meal was given. It was concluded that the cassava foliage was a
better source of "bypass" protein than sweet potato foliage.
Cassava foliage has been made into “hay” in places like
Thailand and used successfully as a source of bypass protein for
Production of Agro Forestry
Deforestation in Haiti is a severe environmental problem. In 1923,
over 60% of Haiti's land was forested; by 2006, less than 2% was.
The most direct effect of deforestation is soil erosion. An estimated
15,000 acres (61 km2) of topsoil are washed away each year, with
erosion also damaging other productive infrastructure such as dams,
irrigation systems, roads, and coastal marine ecosystems. Soil erosion
also lowers the productivity of the land, worsens droughts, and
eventually leads to desertification, all of which increase the pressure
on the remaining land and trees.
Production of Mulberry trees
UCT Haiti is committed to helping in every way with reforesting
Haiti and a great way is to introduce tree planting into
our Poultry projects. Mulberries are regarded as a health
tonic and the Chinese uses the leave for tea and the berries
as syrup. Known to protect many known diseases, and used
as a traditional medicine, mulberry fruits are now becoming
very popular outside of China.
The utilisation of Moriculture,
the cultivation of mulberry trees to reclaim arid land and prevent
slippage, has been well documented over the centuries. Moriculture
has been used to promote afforestation and thereby erosion control
in damaged or arid areas. Slope reclamation solutions abound with
the use of mulberry which has a positive impact on the natural resource
Historically, silk has formed the sustainable basis of the grassroots
economy of the People's Republic of China for over 5,000 years.
Regionally sericulture was
also practiced in Trinidad until Methane technology took precedence.
Sericulture is also practiced on a very small scale in Guyana while
peace silk is reared in the Dominican Republic by an Origon based
cooperative. Barbados joined 200 plus years ago. This tactile textile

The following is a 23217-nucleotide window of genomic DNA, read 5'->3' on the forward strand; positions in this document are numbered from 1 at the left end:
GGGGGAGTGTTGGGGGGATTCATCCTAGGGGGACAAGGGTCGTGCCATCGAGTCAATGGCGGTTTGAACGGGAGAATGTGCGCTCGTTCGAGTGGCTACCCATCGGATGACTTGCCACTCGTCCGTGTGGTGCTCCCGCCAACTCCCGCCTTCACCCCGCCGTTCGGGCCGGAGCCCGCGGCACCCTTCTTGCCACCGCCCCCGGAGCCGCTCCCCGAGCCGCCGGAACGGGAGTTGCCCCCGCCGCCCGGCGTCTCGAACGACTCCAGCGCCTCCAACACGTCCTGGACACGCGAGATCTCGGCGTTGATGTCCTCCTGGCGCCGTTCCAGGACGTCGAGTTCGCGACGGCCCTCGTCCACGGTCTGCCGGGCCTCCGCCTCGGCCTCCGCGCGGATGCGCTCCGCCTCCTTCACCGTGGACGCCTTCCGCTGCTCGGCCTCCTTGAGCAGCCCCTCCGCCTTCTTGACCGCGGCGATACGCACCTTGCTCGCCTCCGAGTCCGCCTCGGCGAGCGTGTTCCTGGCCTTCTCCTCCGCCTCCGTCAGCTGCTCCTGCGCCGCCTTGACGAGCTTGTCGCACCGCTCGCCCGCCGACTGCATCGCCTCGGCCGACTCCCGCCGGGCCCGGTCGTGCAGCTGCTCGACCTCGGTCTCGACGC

which has financed wars and influenced peace, provides a baseline
for an international high standard of living, is regarded as an
excellent alternative to agro-sustainability and provides jobs and
quality lifestyle enhancements. UCT is looking to work in association
with Mulburry Patch Inc to introduce sericulture into Haiti as part
of our Gender Initiative.
Moringa tree has great use medicinally both as
preventative and treatment. The Moringa or Miracle tree prevents
300 diseases. One area in which there has been significant
scientific research is the reported antibiotic activity of
this tree. The leaves contain all essential amino acids and
are rich in protein, vitamin A, vitamin B, vitamin C and minerals.
The immature pods are the most valued and widely used of all the
tree parts. The pods are extremely nutritious, containing all the
essential amino acids along with many vitamins and other nutrients.
The immature pod can be eaten raw or prepared like green peas or
green beans, while the mature pods are usually fried and possess
a peanut-like flavor. The pods also yield 38 - 40% of non-drying,
edible oil known as Ben Oil. This oil is clear, sweet and odorless,
and never becomes rancid. Overall, its nutritional value most closely
resembles olive oil. The thickened root is used as a substitute
for horseradish although this is now discouraged as it contains
alkaloids, especially moriginine, and a bacteriocide, spirochin,
both of which can prove fatal following ingestion. The leavesare
eaten as greens, in salads, in vegetable curries, as pickles and
for seasoning. They can be pounded up and used for scrubbing utensils
and for cleaning walls. Leaves and young branches are relished by
livestock. In developing tropical countries, Moringa trees have
been used to combat malnutrition, especially among infants and nursing
mothers. Three non-governmental organizations in particular - Trees
for Life, Church World Service and Educational Concerns for Hunger
Organization - advocate Moringa as “natural nutrition for
the tropics.” Leaves can be eaten fresh, cooked, or stored
as dried powder for many months without refrigeration, and without
loss of nutritional value. Moringa is especially promising as a
food source in the tropics because the tree is in full leaf at the
end of the dry season when other foods are typically scarce. Analyses
of the leaf composition have revealed them to have significant quantities
of vitamins A, B and C, calcium, iron and protein. According to
Optima of Africa, Ltd., a group that has been working with the tree
in Tanzania, "25 grams daily of Moringa Leaf Powder will give
a child" the following recommended daily allowances:
Vitamin A 272%,
Vitamin C 22%.
These numbers are particularly astounding; considering this nutrition
is available when other food sources may be scarce. Scientific research
confirms that these humble leaves are a powerhouse of nutritional
value. Gram for gram, Moringa leaves contain: SEVEN times the vitamin
C in oranges, FOUR times the Calcium in milk, FOUR times the vitamin
A in carrots, TWO times the protein in milk and THREE times the
Potassium in bananas.